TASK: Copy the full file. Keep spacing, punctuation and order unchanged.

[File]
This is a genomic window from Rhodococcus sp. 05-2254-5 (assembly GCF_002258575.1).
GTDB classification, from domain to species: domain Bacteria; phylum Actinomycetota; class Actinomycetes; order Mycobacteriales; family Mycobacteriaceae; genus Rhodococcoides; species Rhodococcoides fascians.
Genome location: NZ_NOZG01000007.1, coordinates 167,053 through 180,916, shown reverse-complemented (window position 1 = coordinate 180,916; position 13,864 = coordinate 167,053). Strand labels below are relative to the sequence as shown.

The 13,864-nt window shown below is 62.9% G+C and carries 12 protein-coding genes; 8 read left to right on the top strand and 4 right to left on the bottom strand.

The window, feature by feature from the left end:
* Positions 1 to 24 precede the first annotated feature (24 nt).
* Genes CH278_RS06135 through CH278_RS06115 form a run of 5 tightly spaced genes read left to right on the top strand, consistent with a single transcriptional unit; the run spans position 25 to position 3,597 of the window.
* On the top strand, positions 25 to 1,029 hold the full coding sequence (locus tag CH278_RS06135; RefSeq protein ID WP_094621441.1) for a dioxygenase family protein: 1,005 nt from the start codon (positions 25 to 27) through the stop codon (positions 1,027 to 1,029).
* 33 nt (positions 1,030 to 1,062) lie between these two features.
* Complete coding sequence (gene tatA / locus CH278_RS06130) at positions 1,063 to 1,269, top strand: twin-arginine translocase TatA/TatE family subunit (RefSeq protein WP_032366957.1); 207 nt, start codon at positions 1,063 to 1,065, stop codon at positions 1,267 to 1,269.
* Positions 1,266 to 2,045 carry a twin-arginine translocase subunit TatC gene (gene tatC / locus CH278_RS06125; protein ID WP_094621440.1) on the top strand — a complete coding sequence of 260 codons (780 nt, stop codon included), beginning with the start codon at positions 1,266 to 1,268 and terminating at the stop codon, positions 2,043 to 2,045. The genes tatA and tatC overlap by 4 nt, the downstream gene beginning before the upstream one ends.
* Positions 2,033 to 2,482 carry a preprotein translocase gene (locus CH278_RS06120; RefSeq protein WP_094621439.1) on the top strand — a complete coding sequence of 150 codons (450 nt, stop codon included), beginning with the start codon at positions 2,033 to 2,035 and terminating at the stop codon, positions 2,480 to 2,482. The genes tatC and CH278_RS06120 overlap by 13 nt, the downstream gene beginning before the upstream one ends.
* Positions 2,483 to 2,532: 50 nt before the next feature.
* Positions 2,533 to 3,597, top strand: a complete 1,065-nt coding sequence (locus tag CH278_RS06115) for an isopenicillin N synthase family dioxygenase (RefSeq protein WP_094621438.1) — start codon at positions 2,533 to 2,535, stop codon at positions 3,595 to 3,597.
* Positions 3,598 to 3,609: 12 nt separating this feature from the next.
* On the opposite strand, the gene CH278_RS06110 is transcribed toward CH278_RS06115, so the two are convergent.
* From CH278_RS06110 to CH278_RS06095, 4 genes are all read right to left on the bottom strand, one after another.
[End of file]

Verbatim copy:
This is a genomic window from Rhodococcus sp. 05-2254-5 (assembly GCF_002258575.1).
GTDB classification, from domain to species: domain Bacteria; phylum Actinomycetota; class Actinomycetes; order Mycobacteriales; family Mycobacteriaceae; genus Rhodococcoides; species Rhodococcoides fascians.
Genome location: NZ_NOZG01000007.1, coordinates 167,053 through 180,916, shown reverse-complemented (window position 1 = coordinate 180,916; position 13,864 = coordinate 167,053). Strand labels below are relative to the sequence as shown.

The 13,864-nt window shown below is 62.9% G+C and carries 12 protein-coding genes; 8 read left to right on the top strand and 4 right to left on the bottom strand.

The window, feature by feature from the left end:
* Positions 1 to 24 precede the first annotated feature (24 nt).
* Genes CH278_RS06135 through CH278_RS06115 form a run of 5 tightly spaced genes read left to right on the top strand, consistent with a single transcriptional unit; the run spans position 25 to position 3,597 of the window.
* On the top strand, positions 25 to 1,029 hold the full coding sequence (locus tag CH278_RS06135; RefSeq protein ID WP_094621441.1) for a dioxygenase family protein: 1,005 nt from the start codon (positions 25 to 27) through the stop codon (positions 1,027 to 1,029).
* 33 nt (positions 1,030 to 1,062) lie between these two features.
* Complete coding sequence (gene tatA / locus CH278_RS06130) at positions 1,063 to 1,269, top strand: twin-arginine translocase TatA/TatE family subunit (RefSeq protein WP_032366957.1); 207 nt, start codon at positions 1,063 to 1,065, stop codon at positions 1,267 to 1,269.
* Positions 1,266 to 2,045 carry a twin-arginine translocase subunit TatC gene (gene tatC / locus CH278_RS06125; protein ID WP_094621440.1) on the top strand — a complete coding sequence of 260 codons (780 nt, stop codon included), beginning with the start codon at positions 1,266 to 1,268 and terminating at the stop codon, positions 2,043 to 2,045. The genes tatA and tatC overlap by 4 nt, the downstream gene beginning before the upstream one ends.
* Positions 2,033 to 2,482 carry a preprotein translocase gene (locus CH278_RS06120; RefSeq protein WP_094621439.1) on the top strand — a complete coding sequence of 150 codons (450 nt, stop codon included), beginning with the start codon at positions 2,033 to 2,035 and terminating at the stop codon, positions 2,480 to 2,482. The genes tatC and CH278_RS06120 overlap by 13 nt, the downstream gene beginning before the upstream one ends.
* Positions 2,483 to 2,532: 50 nt before the next feature.
* Positions 2,533 to 3,597, top strand: a complete 1,065-nt coding sequence (locus tag CH278_RS06115) for an isopenicillin N synthase family dioxygenase (RefSeq protein WP_094621438.1) — start codon at positions 2,533 to 2,535, stop codon at positions 3,595 to 3,597.
* Positions 3,598 to 3,609: 12 nt separating this feature from the next.
* On the opposite strand, the gene CH278_RS06110 is transcribed toward CH278_RS06115, so the two are convergent.
* From CH278_RS06110 to CH278_RS06095, 4 genes are all read right to left on the bottom strand, one after another.